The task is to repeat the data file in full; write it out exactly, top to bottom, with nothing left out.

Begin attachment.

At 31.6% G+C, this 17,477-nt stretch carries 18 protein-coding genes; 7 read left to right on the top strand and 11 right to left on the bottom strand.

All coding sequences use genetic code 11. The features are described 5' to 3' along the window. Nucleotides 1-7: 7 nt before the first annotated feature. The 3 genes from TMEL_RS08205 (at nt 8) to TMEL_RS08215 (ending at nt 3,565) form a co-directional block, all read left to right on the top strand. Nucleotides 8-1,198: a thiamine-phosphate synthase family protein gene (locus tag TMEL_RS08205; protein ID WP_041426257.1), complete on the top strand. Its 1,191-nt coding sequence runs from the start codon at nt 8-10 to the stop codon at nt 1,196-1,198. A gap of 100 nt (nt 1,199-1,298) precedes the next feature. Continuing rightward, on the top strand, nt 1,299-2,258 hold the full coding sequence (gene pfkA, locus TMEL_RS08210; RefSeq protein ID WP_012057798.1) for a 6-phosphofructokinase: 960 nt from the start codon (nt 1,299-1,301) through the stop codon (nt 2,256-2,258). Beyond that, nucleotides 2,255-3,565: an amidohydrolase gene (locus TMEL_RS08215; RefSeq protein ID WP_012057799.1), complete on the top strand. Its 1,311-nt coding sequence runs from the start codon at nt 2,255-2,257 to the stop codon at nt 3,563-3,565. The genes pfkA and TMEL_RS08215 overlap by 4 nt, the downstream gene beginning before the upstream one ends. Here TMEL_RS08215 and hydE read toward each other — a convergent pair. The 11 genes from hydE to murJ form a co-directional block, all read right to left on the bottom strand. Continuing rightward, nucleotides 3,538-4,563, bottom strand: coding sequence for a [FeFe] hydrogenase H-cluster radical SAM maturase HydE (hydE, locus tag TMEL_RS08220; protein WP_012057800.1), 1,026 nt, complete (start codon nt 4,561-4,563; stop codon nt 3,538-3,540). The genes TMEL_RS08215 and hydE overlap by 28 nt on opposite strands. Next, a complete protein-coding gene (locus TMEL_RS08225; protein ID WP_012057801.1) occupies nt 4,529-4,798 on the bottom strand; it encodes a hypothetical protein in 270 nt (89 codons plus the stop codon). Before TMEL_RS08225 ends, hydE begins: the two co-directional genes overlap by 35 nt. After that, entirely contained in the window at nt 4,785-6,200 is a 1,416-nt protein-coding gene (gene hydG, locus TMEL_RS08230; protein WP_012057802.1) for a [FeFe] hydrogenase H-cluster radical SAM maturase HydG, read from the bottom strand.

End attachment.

At 31.6% G+C, this 17,477-nt stretch carries 18 protein-coding genes; 7 read left to right on the top strand and 11 right to left on the bottom strand.

All coding sequences use genetic code 11. The features are described 5' to 3' along the window. Nucleotides 1-7: 7 nt before the first annotated feature. The 3 genes from TMEL_RS08205 (at nt 8) to TMEL_RS08215 (ending at nt 3,565) form a co-directional block, all read left to right on the top strand. Nucleotides 8-1,198: a thiamine-phosphate synthase family protein gene (locus tag TMEL_RS08205; protein ID WP_041426257.1), complete on the top strand. Its 1,191-nt coding sequence runs from the start codon at nt 8-10 to the stop codon at nt 1,196-1,198. A gap of 100 nt (nt 1,199-1,298) precedes the next feature. Continuing rightward, on the top strand, nt 1,299-2,258 hold the full coding sequence (gene pfkA, locus TMEL_RS08210; RefSeq protein ID WP_012057798.1) for a 6-phosphofructokinase: 960 nt from the start codon (nt 1,299-1,301) through the stop codon (nt 2,256-2,258). Beyond that, nucleotides 2,255-3,565: an amidohydrolase gene (locus TMEL_RS08215; RefSeq protein ID WP_012057799.1), complete on the top strand. Its 1,311-nt coding sequence runs from the start codon at nt 2,255-2,257 to the stop codon at nt 3,563-3,565. The genes pfkA and TMEL_RS08215 overlap by 4 nt, the downstream gene beginning before the upstream one ends. Here TMEL_RS08215 and hydE read toward each other — a convergent pair. The 11 genes from hydE to murJ form a co-directional block, all read right to left on the bottom strand. Continuing rightward, nucleotides 3,538-4,563, bottom strand: coding sequence for a [FeFe] hydrogenase H-cluster radical SAM maturase HydE (hydE, locus tag TMEL_RS08220; protein WP_012057800.1), 1,026 nt, complete (start codon nt 4,561-4,563; stop codon nt 3,538-3,540). The genes TMEL_RS08215 and hydE overlap by 28 nt on opposite strands. Next, a complete protein-coding gene (locus TMEL_RS08225; protein ID WP_012057801.1) occupies nt 4,529-4,798 on the bottom strand; it encodes a hypothetical protein in 270 nt (89 codons plus the stop codon). Before TMEL_RS08225 ends, hydE begins: the two co-directional genes overlap by 35 nt. After that, entirely contained in the window at nt 4,785-6,200 is a 1,416-nt protein-coding gene (gene hydG, locus TMEL_RS08230; protein WP_012057802.1) for a [FeFe] hydrogenase H-cluster radical SAM maturase HydG, read from the bottom strand.